Wild! was released in 1989 and ended up being another number one album home to several successful UK singles. Produced by Gareth Jones, Mark Saunders and the band, this release contains some of Erasure's finest songs, but also some of their least popular. The album opens with Piano Song - Instrumental which is a pointless track - it's even too short to be used for karaoke. Clearly an album filler, which is a shame. Blue Savannah gets the album properly under way; a wonderfully diverse song, produced and performed to perfection. Let down by an atrocious video, this single still did well in the UK charts and rightfully so. As too did Drama!, a largely unconventional Erasure number, which builds up from the low-key introduction to an explosion of a climax as the song concludes. Andy's vocals of the line "your shame is never ending" are somewhat overdrawn and over sung, but this is the only downer in this fine Erasure song.
Erasure sidestepped slightly on Wild!, with slightly mixed results. On the one hand, the by-now-established Erasure song formula resulted in a number of tunes sounding like revamps of earlier numbers...On the other hand, Erasure tries stretching its most since the orchestrated rerecordings on The Two-Ring Circus, often with great success. Wild! is a mixed but still worthy affair.AllMusic Guide
How Many Times? is a nice soothing slowy, one of the band's most beautiful. Andy's singing is gorgeous and understated and whilst the track isn't ground breaking, it is still a fine song. The tempo rises once more for Star, another song with the stigma of an awful video to accompany it as a single. The jungle style beat and undeniable catchiness of this track makes it a song of great enjoyment. The verse lyrics condemn the actions of the bible preachers who claim you can buy your way in heaven (which are rife on American religious television), with the chorus lyrics apparently warning of the perils of a nuclear war. With the fine melody and performance, this is a marvellous musical experience.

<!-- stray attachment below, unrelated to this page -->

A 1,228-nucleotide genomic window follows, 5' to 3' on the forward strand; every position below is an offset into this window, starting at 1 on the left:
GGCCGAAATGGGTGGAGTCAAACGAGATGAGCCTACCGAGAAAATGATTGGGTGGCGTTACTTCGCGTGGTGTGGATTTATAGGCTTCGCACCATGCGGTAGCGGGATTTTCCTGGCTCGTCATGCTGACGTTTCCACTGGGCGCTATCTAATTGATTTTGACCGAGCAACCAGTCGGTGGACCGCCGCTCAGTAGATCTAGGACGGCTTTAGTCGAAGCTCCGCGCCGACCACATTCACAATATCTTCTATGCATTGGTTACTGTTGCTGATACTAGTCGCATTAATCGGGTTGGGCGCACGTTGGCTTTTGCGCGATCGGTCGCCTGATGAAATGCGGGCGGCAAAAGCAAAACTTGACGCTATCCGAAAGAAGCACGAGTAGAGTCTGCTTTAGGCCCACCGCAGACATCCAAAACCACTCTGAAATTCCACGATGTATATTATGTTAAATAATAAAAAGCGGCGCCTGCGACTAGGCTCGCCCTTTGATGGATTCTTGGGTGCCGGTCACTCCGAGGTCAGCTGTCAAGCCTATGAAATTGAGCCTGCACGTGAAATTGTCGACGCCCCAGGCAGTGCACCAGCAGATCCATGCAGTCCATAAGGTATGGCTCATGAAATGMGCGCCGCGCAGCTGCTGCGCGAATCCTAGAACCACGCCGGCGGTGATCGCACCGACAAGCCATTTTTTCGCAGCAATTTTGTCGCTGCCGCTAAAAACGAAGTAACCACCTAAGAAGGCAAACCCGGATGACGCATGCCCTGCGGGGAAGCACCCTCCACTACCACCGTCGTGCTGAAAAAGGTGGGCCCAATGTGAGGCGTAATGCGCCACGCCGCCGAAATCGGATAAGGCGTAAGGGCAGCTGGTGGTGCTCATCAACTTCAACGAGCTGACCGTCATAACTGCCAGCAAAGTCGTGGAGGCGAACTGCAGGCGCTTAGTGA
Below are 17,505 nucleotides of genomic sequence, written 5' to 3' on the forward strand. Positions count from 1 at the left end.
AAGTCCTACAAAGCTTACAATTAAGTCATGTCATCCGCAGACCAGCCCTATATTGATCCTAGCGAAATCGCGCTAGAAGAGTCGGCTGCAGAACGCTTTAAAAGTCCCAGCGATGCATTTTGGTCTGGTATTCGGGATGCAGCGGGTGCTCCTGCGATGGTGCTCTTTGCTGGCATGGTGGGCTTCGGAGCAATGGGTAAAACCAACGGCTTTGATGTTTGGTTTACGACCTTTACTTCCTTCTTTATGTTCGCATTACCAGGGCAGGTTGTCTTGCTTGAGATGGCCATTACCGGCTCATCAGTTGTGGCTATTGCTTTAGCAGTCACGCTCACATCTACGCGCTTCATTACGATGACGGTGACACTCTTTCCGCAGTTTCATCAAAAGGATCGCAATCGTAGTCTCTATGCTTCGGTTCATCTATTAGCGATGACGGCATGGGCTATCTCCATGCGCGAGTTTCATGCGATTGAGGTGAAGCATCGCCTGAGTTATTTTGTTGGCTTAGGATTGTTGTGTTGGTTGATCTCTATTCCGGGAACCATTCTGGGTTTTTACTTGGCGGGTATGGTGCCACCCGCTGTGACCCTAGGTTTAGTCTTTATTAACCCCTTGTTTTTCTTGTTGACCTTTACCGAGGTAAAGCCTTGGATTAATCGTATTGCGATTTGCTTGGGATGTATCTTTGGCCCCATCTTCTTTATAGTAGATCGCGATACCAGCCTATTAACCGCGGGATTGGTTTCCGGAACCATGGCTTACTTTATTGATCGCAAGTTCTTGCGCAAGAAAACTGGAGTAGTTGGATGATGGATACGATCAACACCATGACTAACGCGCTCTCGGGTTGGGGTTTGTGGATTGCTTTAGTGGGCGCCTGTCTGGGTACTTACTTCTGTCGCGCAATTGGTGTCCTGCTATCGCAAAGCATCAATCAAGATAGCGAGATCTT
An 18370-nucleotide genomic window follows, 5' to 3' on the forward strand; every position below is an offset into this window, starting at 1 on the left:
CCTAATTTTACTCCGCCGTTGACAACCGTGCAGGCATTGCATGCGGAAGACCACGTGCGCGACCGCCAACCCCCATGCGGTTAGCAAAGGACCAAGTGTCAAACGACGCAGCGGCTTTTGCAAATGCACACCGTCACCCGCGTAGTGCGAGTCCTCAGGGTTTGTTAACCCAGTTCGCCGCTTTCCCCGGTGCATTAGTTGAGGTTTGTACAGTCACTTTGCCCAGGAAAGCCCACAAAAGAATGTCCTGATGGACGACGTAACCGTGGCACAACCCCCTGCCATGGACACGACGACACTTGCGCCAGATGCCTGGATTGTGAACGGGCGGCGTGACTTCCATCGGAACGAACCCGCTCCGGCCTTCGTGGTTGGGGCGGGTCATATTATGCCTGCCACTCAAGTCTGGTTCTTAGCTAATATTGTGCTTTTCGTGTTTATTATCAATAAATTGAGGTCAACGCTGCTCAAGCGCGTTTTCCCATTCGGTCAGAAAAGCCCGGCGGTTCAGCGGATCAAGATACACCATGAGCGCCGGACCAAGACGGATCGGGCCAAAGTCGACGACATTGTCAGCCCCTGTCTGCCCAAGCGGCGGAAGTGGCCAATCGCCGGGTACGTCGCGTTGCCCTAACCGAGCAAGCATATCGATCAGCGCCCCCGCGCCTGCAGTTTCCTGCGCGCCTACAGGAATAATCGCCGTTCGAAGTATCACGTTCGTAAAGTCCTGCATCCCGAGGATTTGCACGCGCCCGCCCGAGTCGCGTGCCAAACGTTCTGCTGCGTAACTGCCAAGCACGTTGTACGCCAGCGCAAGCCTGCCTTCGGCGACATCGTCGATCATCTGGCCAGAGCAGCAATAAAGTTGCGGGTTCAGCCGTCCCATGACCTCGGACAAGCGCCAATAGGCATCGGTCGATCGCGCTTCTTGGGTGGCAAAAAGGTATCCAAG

La Gloria follows which is a largely unpopular song with fans. I enjoy the flamenco feel to the song, aided by Spanish guitars and maracas clapping their way through this novelty song. Certainly not a track too be taken too seriously, but one that is harshly much-maligned in my view. You Surround Me is another melodious ballad, but one that offers little to excite. A single it may have been, but by no means an Erasure song of outstanding merit. Brother And Sister is another dancey Wild! track, where Andy puts in a sterling performance, particularly as the song begins to draw to a close. Fitting of being a single, the chorus is extremely contagious and enjoyable, making this an undeniable album highlight.
The bizarre 2000 Miles follows and although the sentiment of needing to be far away from a bitching partner is clear the verses are full of some weak nursery rhyme style concepts. The production is characterless adding to the negative vibes emulating from this particular song. Crown Of Thorns leaves the silliness of 2000 Miles behind with a deep and meaningful assessment of the historical cruelty of mankind. A sombre if depressing song this is a resolute attempt to show a more serious side to Erasure's song writing. Piano Song concludes the album. A simplistic but very effective solo piano compliments Andy's downcast lyrics, concluding the album in satisfactory style.
The album's mixture of slow numbers and up-tempo dance floor attempts don't really fit snugly. With no real re-occurring thematic style the album does not real flow as a whole, but it still home to some top Erasure songs. By no means an album to overlook, Wild! is a noteworthy enough but will never be regarded as a classic Erasure release.
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